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    I use a 1000 watt mercury lamp (essentially a point source) for carbon. I've never used the sun as a source so I'm not sure how the sun compares to my lamp in terms of output onto my neg. If I was sure I could use it as an integrator I would prolly be interested. So the sensitivity and range of the meter would have to be appropriate. My carbon contact print times vary between 2 minutes and 20 minutes with the mercury arc about 20 inches from the negative. The times vary based on the negative density, the sensitizer and it's concentration.

    Would this meter be able to turn on/off the lamp? (Even low voltage low capacity contacts would work)

    john



    John

  6. #6

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    Most photoelectric sensors are not sensitive to UV although many are very sensitive to IR, so I don't think you can make a UV meter by filtering out the visible light.

  7. #7
    Mark Fisher's Avatar
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    Strict filtering may not be a good plan, but there are UV photodetectors like these

  8. #8
    Nicholas Lindan's Avatar
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    Quote Originally Posted by Chan Tran View Post
    Most photoelectric sensors are not sensitive to UV although many are very sensitive to IR, so I don't think you can make a UV meter by filtering out the visible light.
    Sorry, it's really not that hard to do.

    I designed most of nuArc's modern exposure integrators: EZ-1, SM-2100 and EZ-Plus.

    Which, though they are state of the art for graphic arts, are very crude instruments compared to the clinical analysis equipment my firm has designed.
    DARKROOM AUTOMATION
    f-Stop Timers - Enlarging Meters
    http://www.darkroomautomation.com/da-main.htm

  9. #9

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    hi
    sounds intesting, I have often looked at this sort of thing: http://www.maplin.co.uk/Module.aspx?...21292&T=Module

    and wondered if it could be adapted to our uses? (did some one say crude instrument)
    maybe a couple of calculations from its readouts could give a starting point? just a thought

    but yours sounds like a product that could be very useful, i would probably be in the market for a "simple light meter" model!

    take care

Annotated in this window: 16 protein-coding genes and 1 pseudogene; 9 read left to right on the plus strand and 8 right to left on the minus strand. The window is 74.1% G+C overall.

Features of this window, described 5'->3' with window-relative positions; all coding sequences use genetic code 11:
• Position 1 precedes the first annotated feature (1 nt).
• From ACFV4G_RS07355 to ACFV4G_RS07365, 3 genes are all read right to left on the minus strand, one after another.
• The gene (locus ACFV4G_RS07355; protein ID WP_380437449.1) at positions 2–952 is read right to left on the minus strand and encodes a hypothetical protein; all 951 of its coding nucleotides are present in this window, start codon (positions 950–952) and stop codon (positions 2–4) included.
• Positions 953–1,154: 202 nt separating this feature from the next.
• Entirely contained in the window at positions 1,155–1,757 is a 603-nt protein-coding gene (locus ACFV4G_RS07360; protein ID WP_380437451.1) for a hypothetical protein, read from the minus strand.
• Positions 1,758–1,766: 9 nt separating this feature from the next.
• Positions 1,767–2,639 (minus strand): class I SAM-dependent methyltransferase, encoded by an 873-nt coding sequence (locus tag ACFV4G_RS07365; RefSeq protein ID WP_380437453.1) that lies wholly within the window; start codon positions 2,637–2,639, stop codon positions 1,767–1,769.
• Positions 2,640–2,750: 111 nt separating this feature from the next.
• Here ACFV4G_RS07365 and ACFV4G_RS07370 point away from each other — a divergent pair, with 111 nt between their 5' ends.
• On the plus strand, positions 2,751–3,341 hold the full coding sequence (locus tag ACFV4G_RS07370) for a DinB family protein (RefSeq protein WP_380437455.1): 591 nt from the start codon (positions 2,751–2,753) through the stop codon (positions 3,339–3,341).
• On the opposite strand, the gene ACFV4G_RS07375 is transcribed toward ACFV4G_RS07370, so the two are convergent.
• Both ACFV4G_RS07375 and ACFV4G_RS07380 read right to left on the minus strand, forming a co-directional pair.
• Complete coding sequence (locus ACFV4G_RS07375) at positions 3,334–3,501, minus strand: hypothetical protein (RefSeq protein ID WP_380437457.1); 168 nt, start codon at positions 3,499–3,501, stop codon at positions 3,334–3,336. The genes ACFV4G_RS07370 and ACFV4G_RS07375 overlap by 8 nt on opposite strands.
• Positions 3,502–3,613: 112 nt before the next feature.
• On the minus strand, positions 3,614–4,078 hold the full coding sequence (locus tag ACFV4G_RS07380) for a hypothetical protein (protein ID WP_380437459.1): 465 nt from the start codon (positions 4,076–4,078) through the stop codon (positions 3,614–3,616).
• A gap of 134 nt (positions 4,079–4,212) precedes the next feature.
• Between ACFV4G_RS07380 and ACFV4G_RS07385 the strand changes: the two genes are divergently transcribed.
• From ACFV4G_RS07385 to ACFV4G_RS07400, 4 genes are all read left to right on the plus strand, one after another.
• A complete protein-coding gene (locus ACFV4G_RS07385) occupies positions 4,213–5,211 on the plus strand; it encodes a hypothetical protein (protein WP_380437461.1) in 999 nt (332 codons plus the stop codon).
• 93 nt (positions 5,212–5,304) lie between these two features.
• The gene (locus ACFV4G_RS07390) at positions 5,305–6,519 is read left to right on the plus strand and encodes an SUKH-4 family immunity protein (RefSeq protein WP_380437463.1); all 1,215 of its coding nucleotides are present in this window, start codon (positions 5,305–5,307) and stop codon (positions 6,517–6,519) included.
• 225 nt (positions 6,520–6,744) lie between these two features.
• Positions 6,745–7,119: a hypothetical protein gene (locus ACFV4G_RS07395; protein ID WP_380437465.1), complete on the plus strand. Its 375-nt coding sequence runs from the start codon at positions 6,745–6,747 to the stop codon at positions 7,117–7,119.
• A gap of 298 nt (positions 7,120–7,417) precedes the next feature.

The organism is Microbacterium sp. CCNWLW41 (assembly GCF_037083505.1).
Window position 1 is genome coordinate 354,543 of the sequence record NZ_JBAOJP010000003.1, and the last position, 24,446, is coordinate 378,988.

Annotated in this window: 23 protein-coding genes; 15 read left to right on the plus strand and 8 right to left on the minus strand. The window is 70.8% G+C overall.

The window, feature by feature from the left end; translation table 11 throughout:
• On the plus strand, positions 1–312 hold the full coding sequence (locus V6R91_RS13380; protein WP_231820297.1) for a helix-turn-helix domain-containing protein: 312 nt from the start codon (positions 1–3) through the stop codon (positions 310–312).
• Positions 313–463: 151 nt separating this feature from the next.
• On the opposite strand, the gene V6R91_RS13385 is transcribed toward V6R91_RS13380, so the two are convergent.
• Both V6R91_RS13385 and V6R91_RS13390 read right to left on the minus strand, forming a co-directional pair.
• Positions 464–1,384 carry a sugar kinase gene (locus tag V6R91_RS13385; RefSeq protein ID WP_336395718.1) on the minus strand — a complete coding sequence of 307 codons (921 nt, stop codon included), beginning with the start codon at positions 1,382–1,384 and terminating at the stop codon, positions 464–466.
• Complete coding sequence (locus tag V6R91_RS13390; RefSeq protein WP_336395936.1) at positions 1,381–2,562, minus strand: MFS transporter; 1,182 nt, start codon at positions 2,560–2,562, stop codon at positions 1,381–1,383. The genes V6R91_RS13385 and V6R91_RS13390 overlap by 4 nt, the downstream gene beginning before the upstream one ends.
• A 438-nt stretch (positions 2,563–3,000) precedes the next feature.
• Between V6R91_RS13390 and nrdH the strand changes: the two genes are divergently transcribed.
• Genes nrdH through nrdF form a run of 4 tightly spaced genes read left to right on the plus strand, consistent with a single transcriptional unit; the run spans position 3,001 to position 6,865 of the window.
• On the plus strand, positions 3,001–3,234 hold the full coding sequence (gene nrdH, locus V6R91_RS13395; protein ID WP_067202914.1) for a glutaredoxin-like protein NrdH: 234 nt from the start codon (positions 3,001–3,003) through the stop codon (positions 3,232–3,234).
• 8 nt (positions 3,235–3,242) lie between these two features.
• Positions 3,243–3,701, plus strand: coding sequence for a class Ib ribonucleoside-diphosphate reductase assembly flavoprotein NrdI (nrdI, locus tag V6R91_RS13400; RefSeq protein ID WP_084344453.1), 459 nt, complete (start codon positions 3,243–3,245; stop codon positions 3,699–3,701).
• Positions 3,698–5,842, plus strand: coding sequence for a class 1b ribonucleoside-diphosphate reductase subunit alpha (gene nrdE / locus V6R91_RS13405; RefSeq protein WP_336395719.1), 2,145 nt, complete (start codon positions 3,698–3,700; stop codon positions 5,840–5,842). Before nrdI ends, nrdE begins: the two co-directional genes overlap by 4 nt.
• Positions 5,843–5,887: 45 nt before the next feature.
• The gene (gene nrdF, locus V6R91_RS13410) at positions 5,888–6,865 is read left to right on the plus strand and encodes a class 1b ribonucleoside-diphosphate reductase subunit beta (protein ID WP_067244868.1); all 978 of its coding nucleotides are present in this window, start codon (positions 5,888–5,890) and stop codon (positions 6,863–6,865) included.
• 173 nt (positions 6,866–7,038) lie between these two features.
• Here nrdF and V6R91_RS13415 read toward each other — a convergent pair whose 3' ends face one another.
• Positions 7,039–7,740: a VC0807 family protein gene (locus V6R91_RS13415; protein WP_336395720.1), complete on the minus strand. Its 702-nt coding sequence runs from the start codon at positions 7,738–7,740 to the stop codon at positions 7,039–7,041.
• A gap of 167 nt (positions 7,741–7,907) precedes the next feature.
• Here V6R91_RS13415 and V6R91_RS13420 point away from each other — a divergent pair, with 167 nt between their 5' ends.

pete

  10. #10
    David A. Goldfarb's Avatar
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    This is interesting to me, particularly if you can do something with a probe and a buzzer to meter daylight.

    My usual albumen printing session starts around 10 am and I go to about 3 or 4 pm, depending on the season. I'm usually printing in indirect sunlight, and my best negs print at around 1 hour in indirect light, 20 min in direct sunlight. Occasionally, I might have a neg that prints 90min or 2 hrs in indirect light. Beyond that, you start getting strange artifacts like heat marks from the rivets in the print frame.

    I usually have up to four prints exposing simultaneously. Are multiple timers a possibility? The way I do this normally is to use a small battery-operated Paterson process timer, which has three timers that can run simultaneously, and maybe I'll use something else like the stopwatch on my iPod for a fourth. I've also just marked the time on a sheet of paper for each frame, so that can work as well. I inspect the print as it prints out. An alternative to multiple timers might just be having a range of, say, 6 hours, where you could just start it at the beginning of the session and write down the start time to keep track of prints as the exposure begins, where the time would not be the literal time, but the time as it reads on a Metrolux timer, expanding and contracting with light output.
    flickr--http://www.flickr.com/photos/davidagoldfarb/
    Photography (not as up to date as the flickr site)--http://www.davidagoldfarb.com/photo
    Academic (Slavic and Comparative Literature)--http://www.davidagoldfarb.com